As Occupy Wall Street nears the end of its second month and the future of encampments across the country becomes an increasingly pressing question, Time magazine spoke with When Protest Makes Policy author S. Laurel Weldon for her perspective on what has become an international movement. In the article, Weldon suggested that the two most likely outcomes for any large protest movement are victory or a gradual fading.
“Protests are successful when they generate attention or influence the political agenda,” Weldon says as the movement has already spread across over 70 U.S. cities. “Occupy Wall Street protesters want attention to an issue, not policy. Their power lies in their ability to talk about a solution, forcing elected officials, political candidates and business leaders to respond to the protesters.”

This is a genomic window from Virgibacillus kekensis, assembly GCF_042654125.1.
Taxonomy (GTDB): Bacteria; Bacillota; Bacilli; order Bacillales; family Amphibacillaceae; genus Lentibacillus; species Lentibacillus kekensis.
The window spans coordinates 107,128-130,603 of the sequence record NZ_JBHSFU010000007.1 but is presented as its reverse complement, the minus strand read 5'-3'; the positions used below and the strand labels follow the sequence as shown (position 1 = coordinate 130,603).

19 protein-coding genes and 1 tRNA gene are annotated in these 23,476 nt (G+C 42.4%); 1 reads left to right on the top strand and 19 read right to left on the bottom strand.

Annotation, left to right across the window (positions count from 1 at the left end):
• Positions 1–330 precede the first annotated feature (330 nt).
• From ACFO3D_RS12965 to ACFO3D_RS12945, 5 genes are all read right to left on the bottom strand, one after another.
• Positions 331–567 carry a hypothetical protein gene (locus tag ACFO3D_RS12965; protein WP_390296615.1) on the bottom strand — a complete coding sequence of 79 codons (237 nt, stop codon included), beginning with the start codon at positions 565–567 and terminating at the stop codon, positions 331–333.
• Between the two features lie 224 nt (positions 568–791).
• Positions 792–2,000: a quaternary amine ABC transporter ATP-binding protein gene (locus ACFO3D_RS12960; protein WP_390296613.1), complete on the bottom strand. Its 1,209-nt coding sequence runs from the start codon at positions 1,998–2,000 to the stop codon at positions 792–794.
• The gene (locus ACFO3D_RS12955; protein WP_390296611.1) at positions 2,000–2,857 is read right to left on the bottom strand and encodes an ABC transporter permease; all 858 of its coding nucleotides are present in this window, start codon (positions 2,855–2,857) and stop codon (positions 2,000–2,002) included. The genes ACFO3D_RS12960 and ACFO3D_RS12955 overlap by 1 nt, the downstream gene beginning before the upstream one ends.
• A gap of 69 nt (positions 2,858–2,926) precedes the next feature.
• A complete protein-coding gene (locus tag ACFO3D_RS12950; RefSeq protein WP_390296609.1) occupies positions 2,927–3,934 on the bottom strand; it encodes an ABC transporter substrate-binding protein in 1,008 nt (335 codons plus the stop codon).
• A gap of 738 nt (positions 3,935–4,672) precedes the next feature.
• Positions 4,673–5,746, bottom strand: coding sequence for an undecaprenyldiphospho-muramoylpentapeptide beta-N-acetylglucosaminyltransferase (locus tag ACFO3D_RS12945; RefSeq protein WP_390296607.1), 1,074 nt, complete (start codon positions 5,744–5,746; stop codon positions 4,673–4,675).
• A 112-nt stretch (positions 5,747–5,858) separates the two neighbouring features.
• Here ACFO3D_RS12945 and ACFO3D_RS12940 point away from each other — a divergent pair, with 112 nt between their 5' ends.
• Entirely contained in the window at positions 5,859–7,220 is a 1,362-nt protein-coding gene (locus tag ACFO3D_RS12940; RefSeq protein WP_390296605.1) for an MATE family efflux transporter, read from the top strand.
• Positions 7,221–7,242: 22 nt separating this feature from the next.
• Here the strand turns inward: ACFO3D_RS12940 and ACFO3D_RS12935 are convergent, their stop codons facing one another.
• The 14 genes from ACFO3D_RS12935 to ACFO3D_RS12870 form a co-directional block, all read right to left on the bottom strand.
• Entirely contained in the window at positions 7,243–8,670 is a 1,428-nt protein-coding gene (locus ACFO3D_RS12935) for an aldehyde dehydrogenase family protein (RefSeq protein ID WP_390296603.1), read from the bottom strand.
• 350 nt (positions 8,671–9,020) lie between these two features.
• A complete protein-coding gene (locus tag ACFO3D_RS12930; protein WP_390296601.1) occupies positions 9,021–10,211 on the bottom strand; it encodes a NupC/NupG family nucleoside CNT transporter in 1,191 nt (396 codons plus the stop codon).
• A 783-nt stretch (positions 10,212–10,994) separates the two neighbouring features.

When Protest Makes Policy was released in February 2011, before the events of Occupy Wall Street and during the early days of the Arab Spring. Yet the massive protest movements all over the world this year have made her book especially timely, with its stufy of role and efficacy of social protest groups for disadvantaged groups.